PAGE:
Seals was last seen on October 17, 1980, when she left her house in the 3800 block of Cleveland’s Whitman Avenue at 5 a.m. to pick up newspapers and begin her early morning route. Two runaways found her decomposing body four months later, on February 16, 1981, in a second floor bathroom in an abandoned 35-bedroom mansion. She was found naked, her hands tied behind her back, and her ankles bound with a bra. She had been sexually assaulted. A coroner ruled that she had died from suffocation or strangulation.
Months later, Morales was arrested and later convicted of the murder and sentenced to life in prison without the possibility of parole. At the time, there were a lot of people who were not convinced that Morales had anything to do with the murder. “He was convicted not because of what he was accused of, but because of what he was—a Puerto Rican whose record was not that great,” Latino magazine publisher Jose Pena told the Cleveland Plain Dealer in 1985.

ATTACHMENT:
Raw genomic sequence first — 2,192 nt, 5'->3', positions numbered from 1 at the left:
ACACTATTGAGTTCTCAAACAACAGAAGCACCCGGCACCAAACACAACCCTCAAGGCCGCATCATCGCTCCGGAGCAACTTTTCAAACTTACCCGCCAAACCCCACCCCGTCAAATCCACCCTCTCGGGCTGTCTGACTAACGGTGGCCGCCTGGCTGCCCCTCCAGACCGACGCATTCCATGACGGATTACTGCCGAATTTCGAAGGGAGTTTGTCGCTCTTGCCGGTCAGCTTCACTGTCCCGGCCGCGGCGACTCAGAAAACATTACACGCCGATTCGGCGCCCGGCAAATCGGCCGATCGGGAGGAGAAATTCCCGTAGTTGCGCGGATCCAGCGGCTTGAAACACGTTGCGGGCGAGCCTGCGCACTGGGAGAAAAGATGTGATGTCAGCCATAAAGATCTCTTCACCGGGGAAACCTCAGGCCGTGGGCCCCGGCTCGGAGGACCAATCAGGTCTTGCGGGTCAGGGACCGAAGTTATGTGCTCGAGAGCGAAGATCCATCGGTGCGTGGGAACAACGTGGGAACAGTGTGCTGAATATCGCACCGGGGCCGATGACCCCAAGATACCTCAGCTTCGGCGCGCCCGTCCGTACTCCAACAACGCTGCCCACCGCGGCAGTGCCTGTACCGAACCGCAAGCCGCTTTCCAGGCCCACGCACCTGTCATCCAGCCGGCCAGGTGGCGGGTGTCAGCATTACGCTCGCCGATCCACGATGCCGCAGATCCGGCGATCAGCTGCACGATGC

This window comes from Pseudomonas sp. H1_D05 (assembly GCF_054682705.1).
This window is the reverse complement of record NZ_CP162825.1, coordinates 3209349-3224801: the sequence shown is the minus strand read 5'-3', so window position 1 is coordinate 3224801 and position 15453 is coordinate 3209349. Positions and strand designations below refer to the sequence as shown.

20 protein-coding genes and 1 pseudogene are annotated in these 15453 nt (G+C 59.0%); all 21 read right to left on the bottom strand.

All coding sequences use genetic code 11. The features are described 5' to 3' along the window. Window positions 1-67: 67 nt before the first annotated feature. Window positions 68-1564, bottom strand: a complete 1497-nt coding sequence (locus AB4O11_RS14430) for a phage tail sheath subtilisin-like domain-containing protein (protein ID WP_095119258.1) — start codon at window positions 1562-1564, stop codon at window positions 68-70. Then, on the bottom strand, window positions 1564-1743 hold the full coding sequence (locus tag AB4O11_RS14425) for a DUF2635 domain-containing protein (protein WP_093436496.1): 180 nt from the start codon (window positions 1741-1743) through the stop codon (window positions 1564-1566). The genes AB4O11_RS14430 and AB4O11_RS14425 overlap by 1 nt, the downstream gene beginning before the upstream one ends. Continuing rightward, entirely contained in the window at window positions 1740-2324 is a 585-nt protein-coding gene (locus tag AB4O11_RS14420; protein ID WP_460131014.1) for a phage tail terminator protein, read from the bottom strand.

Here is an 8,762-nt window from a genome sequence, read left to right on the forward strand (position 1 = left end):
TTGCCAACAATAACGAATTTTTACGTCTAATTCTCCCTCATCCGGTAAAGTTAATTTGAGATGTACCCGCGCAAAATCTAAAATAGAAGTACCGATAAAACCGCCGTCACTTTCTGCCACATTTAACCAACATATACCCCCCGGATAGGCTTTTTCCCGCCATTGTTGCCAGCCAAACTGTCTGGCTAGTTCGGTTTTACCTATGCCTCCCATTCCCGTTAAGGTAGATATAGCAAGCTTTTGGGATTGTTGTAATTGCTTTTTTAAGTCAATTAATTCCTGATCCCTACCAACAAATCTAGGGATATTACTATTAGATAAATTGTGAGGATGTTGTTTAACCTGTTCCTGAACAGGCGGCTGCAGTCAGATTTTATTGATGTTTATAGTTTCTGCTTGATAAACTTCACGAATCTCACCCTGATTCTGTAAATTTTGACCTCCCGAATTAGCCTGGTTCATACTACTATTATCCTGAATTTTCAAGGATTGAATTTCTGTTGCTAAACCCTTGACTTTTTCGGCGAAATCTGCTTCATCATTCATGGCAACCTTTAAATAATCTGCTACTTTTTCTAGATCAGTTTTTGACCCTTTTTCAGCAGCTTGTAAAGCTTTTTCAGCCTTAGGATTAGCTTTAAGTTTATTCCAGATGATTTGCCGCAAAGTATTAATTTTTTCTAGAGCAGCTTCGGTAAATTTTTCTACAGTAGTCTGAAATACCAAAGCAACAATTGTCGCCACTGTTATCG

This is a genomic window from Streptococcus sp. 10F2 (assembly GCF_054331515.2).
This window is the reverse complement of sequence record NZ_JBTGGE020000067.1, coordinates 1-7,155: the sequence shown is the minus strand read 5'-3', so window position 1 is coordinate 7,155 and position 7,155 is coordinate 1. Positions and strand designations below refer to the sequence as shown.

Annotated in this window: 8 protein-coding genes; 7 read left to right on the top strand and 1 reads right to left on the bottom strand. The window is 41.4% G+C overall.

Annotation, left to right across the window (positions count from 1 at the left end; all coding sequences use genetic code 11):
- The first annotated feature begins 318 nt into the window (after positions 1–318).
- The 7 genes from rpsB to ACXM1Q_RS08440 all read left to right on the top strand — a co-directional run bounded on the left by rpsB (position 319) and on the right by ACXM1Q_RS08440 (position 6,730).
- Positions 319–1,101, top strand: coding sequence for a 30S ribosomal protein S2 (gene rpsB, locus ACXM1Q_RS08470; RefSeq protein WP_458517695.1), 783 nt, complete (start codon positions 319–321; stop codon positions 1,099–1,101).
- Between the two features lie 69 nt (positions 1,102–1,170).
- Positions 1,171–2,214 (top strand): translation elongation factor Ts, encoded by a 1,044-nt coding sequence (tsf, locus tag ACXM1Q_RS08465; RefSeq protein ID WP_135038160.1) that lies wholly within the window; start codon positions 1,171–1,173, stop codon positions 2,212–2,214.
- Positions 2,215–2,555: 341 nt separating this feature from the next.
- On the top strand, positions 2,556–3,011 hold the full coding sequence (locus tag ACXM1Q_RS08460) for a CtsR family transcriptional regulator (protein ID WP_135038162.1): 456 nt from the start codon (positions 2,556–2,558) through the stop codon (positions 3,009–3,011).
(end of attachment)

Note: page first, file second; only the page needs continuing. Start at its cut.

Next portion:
Joanna Feigenbaum, an attorney for the Wrongful Conviction Project, says Morales was convicted partly on the claims of two jailhouse snitches who testified that Morales confessed to them in county jail. However, each later recanted his testimony, claiming they lied in return for favors from prosecutors that never materialized. Morales also served two years for an attempted rape when he was a juvenile, which also swayed the jury, she says.
Furthermore, Feigenbaum says, no physical evidence linked Morales to the crime. Pubic hair that was found on Seals’s body did not look like a sample of hair from Seals nor Morales, she said. Feigenbaum also said that on the morning of the abduction a witness heard the sounds of an engine and screeching tires; Morales did not have a driver’s license or know how to drive.
Witnesses at the time also reported that they saw three Hispanic men in their 20s chasing Seals on the morning of the abduction. Feigenbaum points out that Ariel Castro is Puerto Rican, like Morales, was around the same age as Morales, and lived in the same area. He also has two brothers.
“This is the age Ariel [Castro] would have been at the time,” says Bodenhamer. “She was bound and sexually assaulted, and maybe held. There was enough to pique our interest.”